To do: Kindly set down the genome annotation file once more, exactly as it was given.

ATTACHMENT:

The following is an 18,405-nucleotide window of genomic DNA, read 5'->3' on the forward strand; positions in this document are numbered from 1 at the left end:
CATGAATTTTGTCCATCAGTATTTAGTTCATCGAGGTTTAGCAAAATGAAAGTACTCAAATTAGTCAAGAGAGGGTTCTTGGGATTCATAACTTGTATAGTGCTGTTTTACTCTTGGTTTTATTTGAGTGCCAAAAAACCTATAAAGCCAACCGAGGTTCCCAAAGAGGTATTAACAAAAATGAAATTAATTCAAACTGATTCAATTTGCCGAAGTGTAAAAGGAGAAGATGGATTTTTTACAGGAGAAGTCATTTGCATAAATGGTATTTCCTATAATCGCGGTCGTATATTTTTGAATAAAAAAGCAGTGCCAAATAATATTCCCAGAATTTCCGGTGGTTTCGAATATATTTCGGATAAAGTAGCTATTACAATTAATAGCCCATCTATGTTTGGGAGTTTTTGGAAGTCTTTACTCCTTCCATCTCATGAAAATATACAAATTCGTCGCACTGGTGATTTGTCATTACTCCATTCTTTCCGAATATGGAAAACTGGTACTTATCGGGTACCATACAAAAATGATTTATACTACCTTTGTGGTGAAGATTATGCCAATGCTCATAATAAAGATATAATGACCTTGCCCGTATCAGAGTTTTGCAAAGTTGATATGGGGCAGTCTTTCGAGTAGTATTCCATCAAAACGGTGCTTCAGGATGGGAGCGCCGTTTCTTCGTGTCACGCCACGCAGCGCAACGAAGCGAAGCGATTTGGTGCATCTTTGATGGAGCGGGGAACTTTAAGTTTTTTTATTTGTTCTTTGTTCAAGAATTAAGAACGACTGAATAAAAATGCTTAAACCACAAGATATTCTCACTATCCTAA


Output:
The following is an 18,405-nucleotide window of genomic DNA, read 5'->3' on the forward strand; positions in this document are numbered from 1 at the left end:
CATGAATTTTGTCCATCAGTATTTAGTTCATCGAGGTTTAGCAAAATGAAAGTACTCAAATTAGTCAAGAGAGGGTTCTTGGGATTCATAACTTGTATAGTGCTGTTTTACTCTTGGTTTTATTTGAGTGCCAAAAAACCTATAAAGCCAACCGAGGTTCCCAAAGAGGTATTAACAAAAATGAAATTAATTCAAACTGATTCAATTTGCCGAAGTGTAAAAGGAGAAGATGGATTTTTTACAGGAGAAGTCATTTGCATAAATGGTATTTCCTATAATCGCGGTCGTATATTTTTGAATAAAAAAGCAGTGCCAAATAATATTCCCAGAATTTCCGGTGGTTTCGAATATATTTCGGATAAAGTAGCTATTACAATTAATAGCCCATCTATGTTTGGGAGTTTTTGGAAGTCTTTACTCCTTCCATCTCATGAAAATATACAAATTCGTCGCACTGGTGATTTGTCATTACTCCATTCTTTCCGAATATGGAAAACTGGTACTTATCGGGTACCATACAAAAATGATTTATACTACCTTTGTGGTGAAGATTATGCCAATGCTCATAATAAAGATATAATGACCTTGCCCGTATCAGAGTTTTGCAAAGTTGATATGGGGCAGTCTTTCGAGTAGTATTCCATCAAAACGGTGCTTCAGGATGGGAGCGCCGTTTCTTCGTGTCACGCCACGCAGCGCAACGAAGCGAAGCGATTTGGTGCATCTTTGATGGAGCGGGGAACTTTAAGTTTTTTTATTTGTTCTTTGTTCAAGAATTAAGAACGACTGAATAAAAATGCTTAAACCACAAGATATTCTCACTATCCTAA